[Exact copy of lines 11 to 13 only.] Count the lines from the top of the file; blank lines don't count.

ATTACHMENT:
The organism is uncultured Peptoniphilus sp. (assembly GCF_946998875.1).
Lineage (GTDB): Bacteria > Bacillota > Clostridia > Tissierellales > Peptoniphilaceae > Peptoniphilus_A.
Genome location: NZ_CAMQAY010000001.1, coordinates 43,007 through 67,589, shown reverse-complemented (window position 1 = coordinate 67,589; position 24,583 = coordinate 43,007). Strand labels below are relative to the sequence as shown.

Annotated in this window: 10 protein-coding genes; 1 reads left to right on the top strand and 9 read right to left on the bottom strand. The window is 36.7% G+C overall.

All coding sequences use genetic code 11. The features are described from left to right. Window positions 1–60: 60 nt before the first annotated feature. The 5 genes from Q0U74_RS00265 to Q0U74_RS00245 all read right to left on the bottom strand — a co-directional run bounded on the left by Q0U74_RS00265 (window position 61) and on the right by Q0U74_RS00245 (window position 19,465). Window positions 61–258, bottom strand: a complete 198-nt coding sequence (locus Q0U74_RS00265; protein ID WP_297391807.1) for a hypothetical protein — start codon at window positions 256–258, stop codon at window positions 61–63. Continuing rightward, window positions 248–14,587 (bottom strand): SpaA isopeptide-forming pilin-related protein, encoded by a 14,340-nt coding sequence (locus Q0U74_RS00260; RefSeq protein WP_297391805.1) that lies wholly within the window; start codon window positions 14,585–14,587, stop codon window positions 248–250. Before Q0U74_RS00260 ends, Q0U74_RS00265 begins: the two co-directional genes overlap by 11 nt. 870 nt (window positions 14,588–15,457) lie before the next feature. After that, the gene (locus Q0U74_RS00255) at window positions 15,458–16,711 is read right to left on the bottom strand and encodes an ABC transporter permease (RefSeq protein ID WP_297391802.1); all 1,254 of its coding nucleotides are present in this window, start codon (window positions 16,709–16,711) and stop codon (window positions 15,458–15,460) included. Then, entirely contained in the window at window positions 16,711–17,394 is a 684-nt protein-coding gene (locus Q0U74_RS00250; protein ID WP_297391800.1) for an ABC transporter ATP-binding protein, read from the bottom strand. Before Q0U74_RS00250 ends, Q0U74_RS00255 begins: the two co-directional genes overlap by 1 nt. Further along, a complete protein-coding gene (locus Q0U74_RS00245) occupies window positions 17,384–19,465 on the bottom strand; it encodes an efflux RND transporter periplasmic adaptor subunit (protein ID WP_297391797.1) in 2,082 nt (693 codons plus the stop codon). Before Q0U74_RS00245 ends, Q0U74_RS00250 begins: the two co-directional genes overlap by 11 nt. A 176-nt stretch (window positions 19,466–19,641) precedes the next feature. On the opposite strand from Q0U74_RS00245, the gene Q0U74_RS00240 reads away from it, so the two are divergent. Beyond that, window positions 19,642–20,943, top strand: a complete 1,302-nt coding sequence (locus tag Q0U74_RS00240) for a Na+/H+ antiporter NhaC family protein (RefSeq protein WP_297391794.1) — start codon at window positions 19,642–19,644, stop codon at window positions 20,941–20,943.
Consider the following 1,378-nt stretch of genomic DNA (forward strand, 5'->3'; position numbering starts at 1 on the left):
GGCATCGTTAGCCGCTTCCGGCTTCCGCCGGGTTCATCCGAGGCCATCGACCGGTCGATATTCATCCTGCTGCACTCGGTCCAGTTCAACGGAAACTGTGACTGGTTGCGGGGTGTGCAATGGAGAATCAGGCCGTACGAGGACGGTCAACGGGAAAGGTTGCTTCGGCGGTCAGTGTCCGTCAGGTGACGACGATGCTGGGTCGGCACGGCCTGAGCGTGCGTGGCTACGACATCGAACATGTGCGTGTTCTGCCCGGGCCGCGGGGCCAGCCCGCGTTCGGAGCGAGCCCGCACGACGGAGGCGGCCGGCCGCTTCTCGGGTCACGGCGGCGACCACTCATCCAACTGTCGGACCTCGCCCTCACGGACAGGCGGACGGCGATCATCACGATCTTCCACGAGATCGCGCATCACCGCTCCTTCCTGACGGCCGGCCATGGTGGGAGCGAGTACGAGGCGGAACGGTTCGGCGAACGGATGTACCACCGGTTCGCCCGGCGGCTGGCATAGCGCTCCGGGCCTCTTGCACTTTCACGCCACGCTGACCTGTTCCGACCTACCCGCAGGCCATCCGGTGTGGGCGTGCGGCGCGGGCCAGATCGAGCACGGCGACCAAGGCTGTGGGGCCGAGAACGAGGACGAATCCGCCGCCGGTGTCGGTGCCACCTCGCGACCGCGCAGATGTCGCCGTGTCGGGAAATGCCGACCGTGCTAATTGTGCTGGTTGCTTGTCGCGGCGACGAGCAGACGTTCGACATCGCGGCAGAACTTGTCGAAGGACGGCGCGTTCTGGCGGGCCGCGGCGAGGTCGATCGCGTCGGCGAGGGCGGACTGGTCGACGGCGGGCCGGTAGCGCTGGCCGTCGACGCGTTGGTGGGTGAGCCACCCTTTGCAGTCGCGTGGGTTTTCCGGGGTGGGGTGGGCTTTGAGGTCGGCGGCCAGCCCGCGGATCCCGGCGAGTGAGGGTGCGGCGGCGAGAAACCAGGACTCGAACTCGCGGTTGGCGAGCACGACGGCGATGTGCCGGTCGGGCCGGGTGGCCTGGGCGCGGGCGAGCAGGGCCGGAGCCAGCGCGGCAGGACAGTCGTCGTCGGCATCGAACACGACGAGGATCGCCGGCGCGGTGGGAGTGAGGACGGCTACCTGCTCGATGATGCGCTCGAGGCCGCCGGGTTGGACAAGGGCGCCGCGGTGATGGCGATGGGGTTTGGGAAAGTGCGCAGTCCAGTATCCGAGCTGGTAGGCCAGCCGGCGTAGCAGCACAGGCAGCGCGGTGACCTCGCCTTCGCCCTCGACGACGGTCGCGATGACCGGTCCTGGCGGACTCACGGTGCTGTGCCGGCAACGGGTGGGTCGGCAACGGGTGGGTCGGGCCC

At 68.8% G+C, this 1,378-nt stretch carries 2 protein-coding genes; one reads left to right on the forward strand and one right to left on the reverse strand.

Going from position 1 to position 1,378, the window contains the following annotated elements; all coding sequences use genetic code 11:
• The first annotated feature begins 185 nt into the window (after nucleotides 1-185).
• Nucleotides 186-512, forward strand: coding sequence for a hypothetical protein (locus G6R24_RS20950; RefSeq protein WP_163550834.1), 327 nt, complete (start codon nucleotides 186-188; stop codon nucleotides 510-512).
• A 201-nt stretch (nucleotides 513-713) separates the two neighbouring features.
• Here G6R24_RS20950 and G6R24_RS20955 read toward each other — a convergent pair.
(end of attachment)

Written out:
• Nucleotides 186-512, forward strand: coding sequence for a hypothetical protein (locus G6R24_RS20950; RefSeq protein WP_163550834.1), 327 nt, complete (start codon nucleotides 186-188; stop codon nucleotides 510-512).
• A 201-nt stretch (nucleotides 513-713) separates the two neighbouring features.
• Here G6R24_RS20950 and G6R24_RS20955 read toward each other — a convergent pair.